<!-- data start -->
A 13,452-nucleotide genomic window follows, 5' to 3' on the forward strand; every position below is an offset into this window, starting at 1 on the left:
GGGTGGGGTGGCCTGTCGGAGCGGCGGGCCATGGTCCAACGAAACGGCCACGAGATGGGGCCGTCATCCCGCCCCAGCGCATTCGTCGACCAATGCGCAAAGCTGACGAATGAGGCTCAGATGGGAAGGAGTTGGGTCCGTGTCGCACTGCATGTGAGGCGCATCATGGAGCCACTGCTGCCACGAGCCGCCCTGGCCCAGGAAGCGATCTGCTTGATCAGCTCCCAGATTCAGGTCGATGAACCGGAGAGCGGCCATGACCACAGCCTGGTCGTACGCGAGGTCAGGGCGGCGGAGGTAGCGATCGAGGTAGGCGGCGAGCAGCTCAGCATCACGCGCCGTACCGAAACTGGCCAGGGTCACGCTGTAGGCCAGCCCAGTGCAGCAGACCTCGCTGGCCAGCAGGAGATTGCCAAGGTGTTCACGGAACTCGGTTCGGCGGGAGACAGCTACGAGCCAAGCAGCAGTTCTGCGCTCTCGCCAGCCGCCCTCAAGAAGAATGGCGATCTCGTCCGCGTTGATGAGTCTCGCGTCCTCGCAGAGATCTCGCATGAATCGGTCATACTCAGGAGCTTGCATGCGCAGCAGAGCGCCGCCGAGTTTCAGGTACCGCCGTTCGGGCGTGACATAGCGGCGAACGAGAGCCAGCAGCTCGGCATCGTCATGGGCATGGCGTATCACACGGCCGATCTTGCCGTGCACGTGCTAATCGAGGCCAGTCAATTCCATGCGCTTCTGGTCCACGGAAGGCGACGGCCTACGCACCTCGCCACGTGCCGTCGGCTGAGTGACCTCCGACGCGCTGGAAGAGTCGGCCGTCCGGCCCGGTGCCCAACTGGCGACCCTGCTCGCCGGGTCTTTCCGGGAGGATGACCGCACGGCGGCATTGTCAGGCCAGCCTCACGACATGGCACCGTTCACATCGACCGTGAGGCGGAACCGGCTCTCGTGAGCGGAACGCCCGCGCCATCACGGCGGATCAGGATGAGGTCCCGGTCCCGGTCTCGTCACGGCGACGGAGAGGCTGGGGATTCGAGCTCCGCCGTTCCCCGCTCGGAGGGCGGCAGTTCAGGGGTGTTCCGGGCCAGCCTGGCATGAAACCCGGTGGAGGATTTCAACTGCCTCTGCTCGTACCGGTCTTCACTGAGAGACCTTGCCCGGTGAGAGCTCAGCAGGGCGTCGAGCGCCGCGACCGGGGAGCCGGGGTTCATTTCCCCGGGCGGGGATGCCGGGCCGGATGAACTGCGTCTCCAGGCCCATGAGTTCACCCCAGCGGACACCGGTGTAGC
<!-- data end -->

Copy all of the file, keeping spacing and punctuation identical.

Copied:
A 13,452-nucleotide genomic window follows, 5' to 3' on the forward strand; every position below is an offset into this window, starting at 1 on the left:
GGGTGGGGTGGCCTGTCGGAGCGGCGGGCCATGGTCCAACGAAACGGCCACGAGATGGGGCCGTCATCCCGCCCCAGCGCATTCGTCGACCAATGCGCAAAGCTGACGAATGAGGCTCAGATGGGAAGGAGTTGGGTCCGTGTCGCACTGCATGTGAGGCGCATCATGGAGCCACTGCTGCCACGAGCCGCCCTGGCCCAGGAAGCGATCTGCTTGATCAGCTCCCAGATTCAGGTCGATGAACCGGAGAGCGGCCATGACCACAGCCTGGTCGTACGCGAGGTCAGGGCGGCGGAGGTAGCGATCGAGGTAGGCGGCGAGCAGCTCAGCATCACGCGCCGTACCGAAACTGGCCAGGGTCACGCTGTAGGCCAGCCCAGTGCAGCAGACCTCGCTGGCCAGCAGGAGATTGCCAAGGTGTTCACGGAACTCGGTTCGGCGGGAGACAGCTACGAGCCAAGCAGCAGTTCTGCGCTCTCGCCAGCCGCCCTCAAGAAGAATGGCGATCTCGTCCGCGTTGATGAGTCTCGCGTCCTCGCAGAGATCTCGCATGAATCGGTCATACTCAGGAGCTTGCATGCGCAGCAGAGCGCCGCCGAGTTTCAGGTACCGCCGTTCGGGCGTGACATAGCGGCGAACGAGAGCCAGCAGCTCGGCATCGTCATGGGCATGGCGTATCACACGGCCGATCTTGCCGTGCACGTGCTAATCGAGGCCAGTCAATTCCATGCGCTTCTGGTCCACGGAAGGCGACGGCCTACGCACCTCGCCACGTGCCGTCGGCTGAGTGACCTCCGACGCGCTGGAAGAGTCGGCCGTCCGGCCCGGTGCCCAACTGGCGACCCTGCTCGCCGGGTCTTTCCGGGAGGATGACCGCACGGCGGCATTGTCAGGCCAGCCTCACGACATGGCACCGTTCACATCGACCGTGAGGCGGAACCGGCTCTCGTGAGCGGAACGCCCGCGCCATCACGGCGGATCAGGATGAGGTCCCGGTCCCGGTCTCGTCACGGCGACGGAGAGGCTGGGGATTCGAGCTCCGCCGTTCCCCGCTCGGAGGGCGGCAGTTCAGGGGTGTTCCGGGCCAGCCTGGCATGAAACCCGGTGGAGGATTTCAACTGCCTCTGCTCGTACCGGTCTTCACTGAGAGACCTTGCCCGGTGAGAGCTCAGCAGGGCGTCGAGCGCCGCGACCGGGGAGCCGGGGTTCATTTCCCCGGGCGGGGATGCCGGGCCGGATGAACTGCGTCTCCAGGCCCATGAGTTCACCCCAGCGGACACCGGTGTAGC